News & Events

New Blue Cross CEO vows to control costs

Affordability is key, says Andrew Dreyfus, a Bay State insider

By Robert Weisman, Globe Staff

The newly appointed head of Blue Cross Blue Shield of Massachusetts yesterday promised to focus on reining in the galloping pace of health care cost increases for the insurer’s customers.

“Slowing the unacceptable rate of increases will be the top priority of the organization,’’ said Andrew Dreyfus, who takes over on Sept. 7 as president and chief executive of the largest health insurer in the state, with 2.5 million members. “Massachusetts has made progress in making health care accessible. But we have a lot of work to do on affordability.’’

Dreyfus, 51, a longtime health policy insider in state government and business, has served as executive vice president for health care services at Blue Cross for the past five years. He oversaw development of a product, called the alternative quality contract, that company officials hope can become a new affordable health care payment model.

His onetime boss, former governor Michael S. Dukakis, yesterday hailed Dreyfus’s selection, saying he understands the complexities of health care and will bring a sense of social justice to the challenge of holding down prices.

“The cost issue is going to be the issue, and the insurers are going to have to play a large role in addressing it,’’ Dukakis said. “Andy is a guy who comes to this not only with a lot of experience in the public sector, but he’s a local guy. He’s not coming in here from Timbuktu.’’

Paul H. Guzzi, who chaired the Blue Cross board that selected Dreyfus, said the five-month search focused on people inside the Boston-based organization after some outside candidates were scanned.

“We wanted someone who knows the company, knows the community, knows health care, and was not only an outstanding leader but also a team builder,’’ said Guzzi, chief executive of the Greater Boston Chamber of Commerce.

Dreyfus replaces William C. Van Faasen, the longtime Blue Cross chairman and CEO who retired in 2005 but returned to run the insurer on an interim basis after his successor, Cleve L. Killingsworth, resigned in March. Guzzi said Van Faasen, who did not take a salary in his temporary position, will remain in a role still to be determined.

Yesterday, Blue Cross had not decided on Dreyfus’s pay package. Killingsworth was paid $1.9 million last year.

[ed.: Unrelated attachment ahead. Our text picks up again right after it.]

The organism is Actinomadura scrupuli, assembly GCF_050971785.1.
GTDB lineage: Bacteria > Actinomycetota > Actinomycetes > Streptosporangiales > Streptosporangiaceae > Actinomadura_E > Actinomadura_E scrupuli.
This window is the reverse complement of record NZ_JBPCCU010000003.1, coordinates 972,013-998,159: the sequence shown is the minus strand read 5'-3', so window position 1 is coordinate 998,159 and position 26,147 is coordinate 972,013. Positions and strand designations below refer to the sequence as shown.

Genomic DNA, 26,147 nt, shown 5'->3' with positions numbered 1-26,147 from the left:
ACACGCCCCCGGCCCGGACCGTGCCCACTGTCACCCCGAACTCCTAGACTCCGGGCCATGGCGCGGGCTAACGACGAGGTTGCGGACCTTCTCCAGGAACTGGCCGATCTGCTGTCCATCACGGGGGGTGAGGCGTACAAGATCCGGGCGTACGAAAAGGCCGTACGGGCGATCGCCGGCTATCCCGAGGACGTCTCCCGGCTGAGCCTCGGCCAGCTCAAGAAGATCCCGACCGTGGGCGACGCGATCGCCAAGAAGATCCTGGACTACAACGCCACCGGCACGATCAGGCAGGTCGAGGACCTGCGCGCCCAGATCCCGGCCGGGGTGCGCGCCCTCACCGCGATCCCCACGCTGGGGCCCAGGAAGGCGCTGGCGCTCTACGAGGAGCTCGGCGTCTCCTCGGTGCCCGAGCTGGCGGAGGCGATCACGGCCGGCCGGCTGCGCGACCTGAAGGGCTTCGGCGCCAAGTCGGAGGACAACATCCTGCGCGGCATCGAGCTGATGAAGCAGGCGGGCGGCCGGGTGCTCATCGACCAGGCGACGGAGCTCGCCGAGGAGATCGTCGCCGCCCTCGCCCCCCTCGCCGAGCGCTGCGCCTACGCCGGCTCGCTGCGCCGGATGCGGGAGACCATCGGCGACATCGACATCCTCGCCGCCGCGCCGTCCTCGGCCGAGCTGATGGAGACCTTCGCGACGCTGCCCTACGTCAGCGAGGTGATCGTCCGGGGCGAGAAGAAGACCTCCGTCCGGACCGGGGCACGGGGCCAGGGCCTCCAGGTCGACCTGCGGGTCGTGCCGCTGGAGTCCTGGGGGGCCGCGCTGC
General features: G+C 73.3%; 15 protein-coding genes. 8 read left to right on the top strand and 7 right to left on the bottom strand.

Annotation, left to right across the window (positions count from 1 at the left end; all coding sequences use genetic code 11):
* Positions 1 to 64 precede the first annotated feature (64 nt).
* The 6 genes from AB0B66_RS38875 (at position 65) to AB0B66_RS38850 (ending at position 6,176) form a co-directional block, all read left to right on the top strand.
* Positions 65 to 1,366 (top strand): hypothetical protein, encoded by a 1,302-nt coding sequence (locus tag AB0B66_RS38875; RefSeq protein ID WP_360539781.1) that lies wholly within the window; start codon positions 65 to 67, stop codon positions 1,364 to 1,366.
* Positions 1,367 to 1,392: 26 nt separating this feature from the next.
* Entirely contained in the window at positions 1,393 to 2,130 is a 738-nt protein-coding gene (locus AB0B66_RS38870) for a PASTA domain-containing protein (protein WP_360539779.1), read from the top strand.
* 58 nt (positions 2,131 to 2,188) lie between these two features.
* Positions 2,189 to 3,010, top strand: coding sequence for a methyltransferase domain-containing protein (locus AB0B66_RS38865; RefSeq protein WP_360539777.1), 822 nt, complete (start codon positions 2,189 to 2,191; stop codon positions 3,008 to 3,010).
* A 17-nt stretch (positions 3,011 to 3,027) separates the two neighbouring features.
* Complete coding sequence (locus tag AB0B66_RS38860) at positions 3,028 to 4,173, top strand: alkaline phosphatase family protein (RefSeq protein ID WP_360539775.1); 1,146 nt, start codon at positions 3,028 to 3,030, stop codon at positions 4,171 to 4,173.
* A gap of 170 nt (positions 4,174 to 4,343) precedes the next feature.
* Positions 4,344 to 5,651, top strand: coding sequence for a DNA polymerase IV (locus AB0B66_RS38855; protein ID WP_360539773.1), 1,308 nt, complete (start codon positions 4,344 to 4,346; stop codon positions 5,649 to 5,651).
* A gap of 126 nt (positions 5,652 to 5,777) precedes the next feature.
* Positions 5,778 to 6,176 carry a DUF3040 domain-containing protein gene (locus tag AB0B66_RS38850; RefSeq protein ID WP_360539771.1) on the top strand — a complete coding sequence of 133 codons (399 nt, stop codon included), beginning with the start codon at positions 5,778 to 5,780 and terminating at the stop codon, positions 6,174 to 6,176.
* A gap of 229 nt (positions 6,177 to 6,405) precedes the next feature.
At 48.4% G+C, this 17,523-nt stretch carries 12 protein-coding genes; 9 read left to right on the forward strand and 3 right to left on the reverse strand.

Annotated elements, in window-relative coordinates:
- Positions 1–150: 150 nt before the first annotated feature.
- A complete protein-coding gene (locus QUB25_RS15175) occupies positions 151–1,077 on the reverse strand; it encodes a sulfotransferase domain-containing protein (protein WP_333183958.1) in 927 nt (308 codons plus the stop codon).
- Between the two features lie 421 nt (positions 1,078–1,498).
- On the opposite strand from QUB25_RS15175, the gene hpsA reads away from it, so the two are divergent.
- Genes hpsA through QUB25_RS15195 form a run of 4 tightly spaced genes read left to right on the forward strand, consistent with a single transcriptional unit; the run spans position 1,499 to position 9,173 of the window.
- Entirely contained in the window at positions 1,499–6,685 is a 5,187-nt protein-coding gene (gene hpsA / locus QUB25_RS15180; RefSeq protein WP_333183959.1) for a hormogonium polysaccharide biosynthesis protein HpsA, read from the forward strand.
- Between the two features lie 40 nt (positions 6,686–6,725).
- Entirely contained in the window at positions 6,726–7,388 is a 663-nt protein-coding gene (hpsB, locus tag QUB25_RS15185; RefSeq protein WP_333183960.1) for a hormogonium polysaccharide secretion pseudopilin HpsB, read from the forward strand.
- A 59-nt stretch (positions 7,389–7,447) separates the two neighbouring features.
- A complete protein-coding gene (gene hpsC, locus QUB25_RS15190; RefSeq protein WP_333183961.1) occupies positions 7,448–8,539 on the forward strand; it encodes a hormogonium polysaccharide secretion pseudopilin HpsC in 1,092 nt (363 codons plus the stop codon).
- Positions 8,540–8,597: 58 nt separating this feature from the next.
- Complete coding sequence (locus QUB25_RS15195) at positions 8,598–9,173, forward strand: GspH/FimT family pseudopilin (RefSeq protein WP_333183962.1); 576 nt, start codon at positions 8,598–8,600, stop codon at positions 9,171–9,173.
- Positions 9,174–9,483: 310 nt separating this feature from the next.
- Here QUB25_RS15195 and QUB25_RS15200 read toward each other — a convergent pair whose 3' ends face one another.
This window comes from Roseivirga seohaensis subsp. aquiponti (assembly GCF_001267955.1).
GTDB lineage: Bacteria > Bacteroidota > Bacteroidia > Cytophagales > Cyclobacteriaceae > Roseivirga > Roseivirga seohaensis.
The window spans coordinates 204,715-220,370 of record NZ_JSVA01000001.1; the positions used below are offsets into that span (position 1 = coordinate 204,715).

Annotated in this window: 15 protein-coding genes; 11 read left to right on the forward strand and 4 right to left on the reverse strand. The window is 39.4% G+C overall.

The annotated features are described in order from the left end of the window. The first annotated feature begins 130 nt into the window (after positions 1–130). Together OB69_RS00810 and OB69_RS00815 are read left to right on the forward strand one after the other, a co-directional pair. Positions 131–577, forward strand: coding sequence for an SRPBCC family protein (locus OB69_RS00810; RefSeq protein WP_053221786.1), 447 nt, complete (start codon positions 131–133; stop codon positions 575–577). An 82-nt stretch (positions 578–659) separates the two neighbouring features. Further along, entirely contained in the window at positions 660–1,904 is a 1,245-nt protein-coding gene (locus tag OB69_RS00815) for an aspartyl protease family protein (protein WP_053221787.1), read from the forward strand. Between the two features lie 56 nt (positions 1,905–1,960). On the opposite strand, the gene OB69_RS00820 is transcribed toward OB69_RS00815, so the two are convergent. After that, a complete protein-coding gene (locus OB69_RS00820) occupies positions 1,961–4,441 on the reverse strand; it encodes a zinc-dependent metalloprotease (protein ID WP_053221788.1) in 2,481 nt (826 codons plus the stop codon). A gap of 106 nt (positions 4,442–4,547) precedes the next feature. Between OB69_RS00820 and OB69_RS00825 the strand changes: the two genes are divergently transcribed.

“The board is in the process of discussing contract terms with Andrew,’’ said Blue Cross spokeswoman Tara Murray. “And the board is sensitive to the interest and concern in the community with regard to executive compensation.’’ Dreyfus earned $698,766 last year.

When Van Faasen stepped down, he was criticized for collecting more than $16 million in retirement benefits, much of it from incentive awards received over decades.

Dreyfus, a lifelong Boston-area resident, takes the helm at a time when rising costs have become a burden for businesses and consumers and a thorn for insurers and health care providers.

Blue Cross, like other insurers, has been embroiled in a dispute for much of this year over the Patrick administration’s rate caps. Last week, the company said it lost $14.3 million in the second quarter, partly because of “inadequate premiums,’’ due to a state cap on increases for small businesses and individuals.

The insurer settled with regulators this month, voluntarily limiting its 2010 rate increases to single digits in those segments of the market. Initially, it had sought average base rate increases ranging from 10 to 19 percent. Blue Cross said it expects a financial loss in 2010 because it can not cover its costs.

“We need to restore the company to a stronger financial position,’’ Dreyfus said. “We obviously do not want to be in a position where we’re losing money.’’

He said the settlement with the state will allow both sides to put aside their differences and work to control costs. A realistic aim, he said, is to limit annual increases to 3 to 5 percent, rather than the 8 to 10 percent of recent years.

But that would require restraint from providers with whom the insurers negotiate reimbursement rates for medical care.

“Andrew’s been a tough negotiator, but he knows how to collaborate,’’ said Tim Gens, executive vice president at the Massachusetts Hospital Association. “Hospitals have a responsibility to address costs, but it’s not just their responsibility.’’

Toward that end, Dreyfus said Blue Cross hopes to expand its alternative quality contract to more health care providers.

The contract includes a so-called global payment system in which providers are paid fixed amounts based on the estimated annual costs of patients’ care, instead of the fee-for-service system under which insurers are billed for individual visits and procedures. It also includes incentives to improve quality.

About one-third of the 1.2 million members in Blue Cross’s HMO subsidiary are covered by the contract.

Jeanette G. Clough, president of Mount Auburn Hospital in Cambridge, which signed the first alternative quality contract with Blue Cross, said Dreyfus is the perfect choice to help restore the spirit of collaboration between payers and providers that propelled the state’s 2006 health care overhaul. That collaboration has frayed this year.

Dreyfus “is a good thinker who works with payers, providers, and policy makers,’’ Clough said. “He’s someone you can trust.’’

Dreyfus graduated from Connecticut College and worked as editor of the South End News. He then joined the Dukakis administration, serving in several posts, including at the Executive Office of Consumer Affairs and Business Regulation. He was executive vice president at the Massachusetts Hospital Association before he joined Blue Cross in 2001 as the first president of its foundation.

He lives in Newton with his wife and two children.

Robert Weisman can be reached at